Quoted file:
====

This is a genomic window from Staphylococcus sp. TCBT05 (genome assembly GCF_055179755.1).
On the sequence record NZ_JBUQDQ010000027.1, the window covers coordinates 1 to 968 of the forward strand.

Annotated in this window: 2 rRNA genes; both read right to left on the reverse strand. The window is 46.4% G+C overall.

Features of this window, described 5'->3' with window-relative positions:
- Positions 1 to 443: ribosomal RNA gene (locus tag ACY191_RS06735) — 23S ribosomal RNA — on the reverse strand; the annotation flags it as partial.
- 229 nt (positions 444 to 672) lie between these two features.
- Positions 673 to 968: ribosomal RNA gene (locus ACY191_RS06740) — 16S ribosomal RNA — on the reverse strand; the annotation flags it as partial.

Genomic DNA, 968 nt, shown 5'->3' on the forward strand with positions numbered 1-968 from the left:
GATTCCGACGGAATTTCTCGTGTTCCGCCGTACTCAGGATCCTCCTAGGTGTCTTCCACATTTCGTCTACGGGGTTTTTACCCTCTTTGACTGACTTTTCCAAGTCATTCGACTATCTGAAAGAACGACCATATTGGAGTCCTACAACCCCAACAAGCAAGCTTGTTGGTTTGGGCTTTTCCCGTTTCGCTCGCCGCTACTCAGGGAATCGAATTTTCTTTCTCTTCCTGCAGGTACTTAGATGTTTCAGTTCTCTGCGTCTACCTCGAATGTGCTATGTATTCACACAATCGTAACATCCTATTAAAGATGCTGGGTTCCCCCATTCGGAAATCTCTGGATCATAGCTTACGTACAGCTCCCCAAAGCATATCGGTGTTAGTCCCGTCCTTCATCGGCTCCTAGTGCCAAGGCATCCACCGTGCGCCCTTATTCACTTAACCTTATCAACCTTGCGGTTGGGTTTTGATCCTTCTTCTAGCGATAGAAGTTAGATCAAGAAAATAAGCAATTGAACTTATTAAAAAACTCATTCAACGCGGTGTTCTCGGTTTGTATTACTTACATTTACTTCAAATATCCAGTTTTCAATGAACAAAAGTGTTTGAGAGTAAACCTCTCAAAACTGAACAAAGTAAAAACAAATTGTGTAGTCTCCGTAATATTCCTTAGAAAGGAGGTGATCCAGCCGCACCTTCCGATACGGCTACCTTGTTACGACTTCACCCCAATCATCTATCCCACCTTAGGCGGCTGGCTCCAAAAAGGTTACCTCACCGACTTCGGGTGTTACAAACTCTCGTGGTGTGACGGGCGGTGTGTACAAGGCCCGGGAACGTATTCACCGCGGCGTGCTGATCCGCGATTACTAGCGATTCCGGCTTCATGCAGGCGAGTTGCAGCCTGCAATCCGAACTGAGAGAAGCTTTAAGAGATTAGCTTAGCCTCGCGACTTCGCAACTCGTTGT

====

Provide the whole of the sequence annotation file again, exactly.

This is a genomic window from Staphylococcus sp. TCBT05 (genome assembly GCF_055179755.1).
On the sequence record NZ_JBUQDQ010000027.1, the window covers coordinates 1 to 968 of the forward strand.

Annotated in this window: 2 rRNA genes; both read right to left on the reverse strand. The window is 46.4% G+C overall.

Features of this window, described 5'->3' with window-relative positions:
- Positions 1 to 443: ribosomal RNA gene (locus tag ACY191_RS06735) — 23S ribosomal RNA — on the reverse strand; the annotation flags it as partial.
- 229 nt (positions 444 to 672) lie between these two features.
- Positions 673 to 968: ribosomal RNA gene (locus ACY191_RS06740) — 16S ribosomal RNA — on the reverse strand; the annotation flags it as partial.

Genomic DNA, 968 nt, shown 5'->3' on the forward strand with positions numbered 1-968 from the left:
GATTCCGACGGAATTTCTCGTGTTCCGCCGTACTCAGGATCCTCCTAGGTGTCTTCCACATTTCGTCTACGGGGTTTTTACCCTCTTTGACTGACTTTTCCAAGTCATTCGACTATCTGAAAGAACGACCATATTGGAGTCCTACAACCCCAACAAGCAAGCTTGTTGGTTTGGGCTTTTCCCGTTTCGCTCGCCGCTACTCAGGGAATCGAATTTTCTTTCTCTTCCTGCAGGTACTTAGATGTTTCAGTTCTCTGCGTCTACCTCGAATGTGCTATGTATTCACACAATCGTAACATCCTATTAAAGATGCTGGGTTCCCCCATTCGGAAATCTCTGGATCATAGCTTACGTACAGCTCCCCAAAGCATATCGGTGTTAGTCCCGTCCTTCATCGGCTCCTAGTGCCAAGGCATCCACCGTGCGCCCTTATTCACTTAACCTTATCAACCTTGCGGTTGGGTTTTGATCCTTCTTCTAGCGATAGAAGTTAGATCAAGAAAATAAGCAATTGAACTTATTAAAAAACTCATTCAACGCGGTGTTCTCGGTTTGTATTACTTACATTTACTTCAAATATCCAGTTTTCAATGAACAAAAGTGTTTGAGAGTAAACCTCTCAAAACTGAACAAAGTAAAAACAAATTGTGTAGTCTCCGTAATATTCCTTAGAAAGGAGGTGATCCAGCCGCACCTTCCGATACGGCTACCTTGTTACGACTTCACCCCAATCATCTATCCCACCTTAGGCGGCTGGCTCCAAAAAGGTTACCTCACCGACTTCGGGTGTTACAAACTCTCGTGGTGTGACGGGCGGTGTGTACAAGGCCCGGGAACGTATTCACCGCGGCGTGCTGATCCGCGATTACTAGCGATTCCGGCTTCATGCAGGCGAGTTGCAGCCTGCAATCCGAACTGAGAGAAGCTTTAAGAGATTAGCTTAGCCTCGCGACTTCGCAACTCGTTGT